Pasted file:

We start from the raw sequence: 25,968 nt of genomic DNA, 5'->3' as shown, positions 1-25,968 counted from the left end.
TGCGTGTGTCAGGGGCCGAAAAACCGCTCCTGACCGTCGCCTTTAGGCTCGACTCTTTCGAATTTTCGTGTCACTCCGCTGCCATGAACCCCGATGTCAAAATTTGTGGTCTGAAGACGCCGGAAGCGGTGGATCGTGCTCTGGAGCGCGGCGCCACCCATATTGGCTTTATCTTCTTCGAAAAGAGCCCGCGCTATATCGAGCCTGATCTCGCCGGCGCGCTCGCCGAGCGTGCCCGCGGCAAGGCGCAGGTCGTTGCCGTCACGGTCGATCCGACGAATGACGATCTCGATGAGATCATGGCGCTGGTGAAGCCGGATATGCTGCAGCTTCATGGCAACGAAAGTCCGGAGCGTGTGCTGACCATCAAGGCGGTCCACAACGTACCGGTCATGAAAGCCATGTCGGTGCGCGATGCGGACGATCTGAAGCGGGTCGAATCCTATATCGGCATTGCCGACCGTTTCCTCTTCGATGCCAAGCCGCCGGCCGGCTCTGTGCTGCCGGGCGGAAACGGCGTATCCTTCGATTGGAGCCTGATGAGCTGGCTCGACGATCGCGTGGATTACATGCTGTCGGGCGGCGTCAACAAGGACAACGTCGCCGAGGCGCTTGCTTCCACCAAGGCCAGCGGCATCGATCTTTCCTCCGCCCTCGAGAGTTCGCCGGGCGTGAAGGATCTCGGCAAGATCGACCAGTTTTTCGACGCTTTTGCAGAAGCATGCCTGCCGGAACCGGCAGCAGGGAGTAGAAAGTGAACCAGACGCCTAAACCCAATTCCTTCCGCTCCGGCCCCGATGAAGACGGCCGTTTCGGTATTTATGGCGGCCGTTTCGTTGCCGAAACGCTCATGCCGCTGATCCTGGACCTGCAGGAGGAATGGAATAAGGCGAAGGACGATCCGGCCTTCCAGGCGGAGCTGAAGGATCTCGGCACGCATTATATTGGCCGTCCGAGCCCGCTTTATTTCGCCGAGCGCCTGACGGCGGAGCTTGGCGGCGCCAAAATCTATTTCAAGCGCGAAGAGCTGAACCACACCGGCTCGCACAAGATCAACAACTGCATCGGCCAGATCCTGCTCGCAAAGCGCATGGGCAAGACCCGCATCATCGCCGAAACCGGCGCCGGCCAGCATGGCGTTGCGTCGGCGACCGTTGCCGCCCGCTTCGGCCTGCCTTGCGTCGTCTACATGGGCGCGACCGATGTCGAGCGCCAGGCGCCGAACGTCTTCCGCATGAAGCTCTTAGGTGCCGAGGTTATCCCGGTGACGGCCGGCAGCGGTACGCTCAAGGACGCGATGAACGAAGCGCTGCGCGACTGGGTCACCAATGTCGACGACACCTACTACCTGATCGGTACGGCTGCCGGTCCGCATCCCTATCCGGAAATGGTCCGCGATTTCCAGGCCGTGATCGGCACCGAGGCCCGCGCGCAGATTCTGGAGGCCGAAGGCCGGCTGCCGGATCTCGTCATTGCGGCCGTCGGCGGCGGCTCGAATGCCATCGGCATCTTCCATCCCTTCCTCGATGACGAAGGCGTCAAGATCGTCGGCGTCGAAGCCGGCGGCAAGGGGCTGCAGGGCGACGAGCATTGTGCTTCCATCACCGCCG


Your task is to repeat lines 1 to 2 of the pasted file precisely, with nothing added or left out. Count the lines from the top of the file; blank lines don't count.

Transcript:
We start from the raw sequence: 25,968 nt of genomic DNA, 5'->3' as shown, positions 1-25,968 counted from the left end.
TGCGTGTGTCAGGGGCCGAAAAACCGCTCCTGACCGTCGCCTTTAGGCTCGACTCTTTCGAATTTTCGTGTCACTCCGCTGCCATGAACCCCGATGTCAAAATTTGTGGTCTGAAGACGCCGGAAGCGGTGGATCGTGCTCTGGAGCGCGGCGCCACCCATATTGGCTTTATCTTCTTCGAAAAGAGCCCGCGCTATATCGAGCCTGATCTCGCCGGCGCGCTCGCCGAGCGTGCCCGCGGCAAGGCGCAGGTCGTTGCCGTCACGGTCGATCCGACGAATGACGATCTCGATGAGATCATGGCGCTGGTGAAGCCGGATATGCTGCAGCTTCATGGCAACGAAAGTCCGGAGCGTGTGCTGACCATCAAGGCGGTCCACAACGTACCGGTCATGAAAGCCATGTCGGTGCGCGATGCGGACGATCTGAAGCGGGTCGAATCCTATATCGGCATTGCCGACCGTTTCCTCTTCGATGCCAAGCCGCCGGCCGGCTCTGTGCTGCCGGGCGGAAACGGCGTATCCTTCGATTGGAGCCTGATGAGCTGGCTCGACGATCGCGTGGATTACATGCTGTCGGGCGGCGTCAACAAGGACAACGTCGCCGAGGCGCTTGCTTCCACCAAGGCCAGCGGCATCGATCTTTCCTCCGCCCTCGAGAGTTCGCCGGGCGTGAAGGATCTCGGCAAGATCGACCAGTTTTTCGACGCTTTTGCAGAAGCATGCCTGCCGGAACCGGCAGCAGGGAGTAGAAAGTGAACCAGACGCCTAAACCCAATTCCTTCCGCTCCGGCCCCGATGAAGACGGCCGTTTCGGTATTTATGGCGGCCGTTTCGTTGCCGAAACGCTCATGCCGCTGATCCTGGACCTGCAGGAGGAATGGAATAAGGCGAAGGACGATCCGGCCTTCCAGGCGGAGCTGAAGGATCTCGGCACGCATTATATTGGCCGTCCGAGCCCGCTTTATTTCGCCGAGCGCCTGACGGCGGAGCTTGGCGGCGCCAAAATCTATTTCAAGCGCGAAGAGCTGAACCACACCGGCTCGCACAAGATCAACAACTGCATCGGCCAGATCCTGCTCGCAAAGCGCATGGGCAAGACCCGCATCATCGCCGAAACCGGCGCCGGCCAGCATGGCGTTGCGTCGGCGACCGTTGCCGCCCGCTTCGGCCTGCCTTGCGTCGTCTACATGGGCGCGACCGATGTCGAGCGCCAGGCGCCGAACGTCTTCCGCATGAAGCTCTTAGGTGCCGAGGTTATCCCGGTGACGGCCGGCAGCGGTACGCTCAAGGACGCGATGAACGAAGCGCTGCGCGACTGGGTCACCAATGTCGACGACACCTACTACCTGATCGGTACGGCTGCCGGTCCGCATCCCTATCCGGAAATGGTCCGCGATTTCCAGGCCGTGATCGGCACCGAGGCCCGCGCGCAGATTCTGGAGGCCGAAGGCCGGCTGCCGGATCTCGTCATTGCGGCCGTCGGCGGCGGCTCGAATGCCATCGGCATCTTCCATCCCTTCCTCGATGACGAAGGCGTCAAGATCGTCGGCGTCGAAGCCGGCGGCAAGGGGCTGCAGGGCGACGAGCATTGTGCTTCCATCACCGCCG